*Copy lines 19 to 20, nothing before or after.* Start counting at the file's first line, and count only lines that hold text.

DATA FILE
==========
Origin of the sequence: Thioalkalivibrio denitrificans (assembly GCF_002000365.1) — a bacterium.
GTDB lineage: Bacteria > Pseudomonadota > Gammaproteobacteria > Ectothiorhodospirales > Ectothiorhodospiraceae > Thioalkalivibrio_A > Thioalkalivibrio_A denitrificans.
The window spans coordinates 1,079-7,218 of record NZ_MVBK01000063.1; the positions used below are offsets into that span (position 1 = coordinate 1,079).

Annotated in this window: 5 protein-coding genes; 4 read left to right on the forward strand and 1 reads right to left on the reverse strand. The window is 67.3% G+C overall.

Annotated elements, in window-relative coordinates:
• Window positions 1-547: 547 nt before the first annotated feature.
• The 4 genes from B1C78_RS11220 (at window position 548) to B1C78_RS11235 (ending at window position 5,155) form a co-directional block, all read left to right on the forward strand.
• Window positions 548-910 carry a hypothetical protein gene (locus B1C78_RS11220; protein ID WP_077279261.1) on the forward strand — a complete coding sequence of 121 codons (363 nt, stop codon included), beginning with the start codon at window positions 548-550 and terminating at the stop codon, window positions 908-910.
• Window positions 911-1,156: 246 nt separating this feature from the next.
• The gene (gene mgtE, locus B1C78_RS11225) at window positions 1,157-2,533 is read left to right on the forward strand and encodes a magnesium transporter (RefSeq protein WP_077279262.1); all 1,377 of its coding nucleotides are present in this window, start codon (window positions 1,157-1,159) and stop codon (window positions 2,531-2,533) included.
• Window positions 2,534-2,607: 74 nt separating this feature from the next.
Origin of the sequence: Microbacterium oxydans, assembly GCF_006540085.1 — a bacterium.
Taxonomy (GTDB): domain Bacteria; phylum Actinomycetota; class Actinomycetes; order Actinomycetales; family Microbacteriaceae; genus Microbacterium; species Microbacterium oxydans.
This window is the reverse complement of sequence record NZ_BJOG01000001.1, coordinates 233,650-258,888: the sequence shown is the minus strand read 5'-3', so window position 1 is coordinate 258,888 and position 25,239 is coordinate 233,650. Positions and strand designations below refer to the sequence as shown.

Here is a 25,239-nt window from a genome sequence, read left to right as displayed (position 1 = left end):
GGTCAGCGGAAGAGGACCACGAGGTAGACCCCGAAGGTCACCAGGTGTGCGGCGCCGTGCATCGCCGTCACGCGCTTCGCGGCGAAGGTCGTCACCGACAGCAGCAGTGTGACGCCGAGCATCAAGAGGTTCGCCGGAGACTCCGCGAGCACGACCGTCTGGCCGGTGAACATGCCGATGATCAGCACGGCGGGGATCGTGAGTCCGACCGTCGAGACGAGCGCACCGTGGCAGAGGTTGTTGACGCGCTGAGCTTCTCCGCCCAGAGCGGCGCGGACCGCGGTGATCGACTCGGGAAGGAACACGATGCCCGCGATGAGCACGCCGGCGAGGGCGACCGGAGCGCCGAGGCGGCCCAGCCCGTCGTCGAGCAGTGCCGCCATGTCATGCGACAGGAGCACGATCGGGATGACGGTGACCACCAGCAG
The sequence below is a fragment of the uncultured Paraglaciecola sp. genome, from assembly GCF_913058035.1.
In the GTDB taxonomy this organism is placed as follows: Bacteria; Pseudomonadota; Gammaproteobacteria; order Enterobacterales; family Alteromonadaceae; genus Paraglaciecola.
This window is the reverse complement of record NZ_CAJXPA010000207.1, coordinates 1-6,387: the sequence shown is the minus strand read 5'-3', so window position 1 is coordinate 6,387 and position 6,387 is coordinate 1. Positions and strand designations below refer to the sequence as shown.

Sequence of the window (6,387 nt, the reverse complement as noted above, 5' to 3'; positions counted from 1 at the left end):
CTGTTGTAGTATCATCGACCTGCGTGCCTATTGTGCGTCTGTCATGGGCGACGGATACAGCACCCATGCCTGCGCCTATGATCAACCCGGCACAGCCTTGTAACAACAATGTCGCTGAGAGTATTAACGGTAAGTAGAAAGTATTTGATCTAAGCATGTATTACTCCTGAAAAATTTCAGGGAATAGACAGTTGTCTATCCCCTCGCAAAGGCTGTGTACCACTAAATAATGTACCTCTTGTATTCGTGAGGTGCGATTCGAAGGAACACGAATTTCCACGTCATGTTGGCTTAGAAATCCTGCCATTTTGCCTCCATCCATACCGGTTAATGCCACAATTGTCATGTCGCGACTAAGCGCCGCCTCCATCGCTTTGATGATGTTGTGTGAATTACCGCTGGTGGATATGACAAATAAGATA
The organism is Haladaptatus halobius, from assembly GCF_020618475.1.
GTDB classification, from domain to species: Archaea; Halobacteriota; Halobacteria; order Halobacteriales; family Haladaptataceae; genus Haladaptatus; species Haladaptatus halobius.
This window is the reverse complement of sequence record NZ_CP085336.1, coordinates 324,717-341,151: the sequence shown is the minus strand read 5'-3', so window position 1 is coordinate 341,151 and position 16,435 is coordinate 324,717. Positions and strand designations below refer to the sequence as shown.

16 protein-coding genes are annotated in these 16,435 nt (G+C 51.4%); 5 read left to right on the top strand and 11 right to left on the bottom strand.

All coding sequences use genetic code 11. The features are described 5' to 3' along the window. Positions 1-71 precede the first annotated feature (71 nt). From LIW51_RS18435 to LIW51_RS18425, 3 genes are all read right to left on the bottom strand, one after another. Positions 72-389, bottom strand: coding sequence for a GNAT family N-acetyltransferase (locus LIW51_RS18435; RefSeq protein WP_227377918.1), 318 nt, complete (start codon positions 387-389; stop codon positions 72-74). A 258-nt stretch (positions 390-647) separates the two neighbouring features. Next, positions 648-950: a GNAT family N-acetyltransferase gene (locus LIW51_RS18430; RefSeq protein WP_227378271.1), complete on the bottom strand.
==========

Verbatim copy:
This window is the reverse complement of record NZ_CAJXPA010000207.1, coordinates 1-6,387: the sequence shown is the minus strand read 5'-3', so window position 1 is coordinate 6,387 and position 6,387 is coordinate 1. Positions and strand designations below refer to the sequence as shown.

Sequence of the window (6,387 nt, the reverse complement as noted above, 5' to 3'; positions counted from 1 at the left end):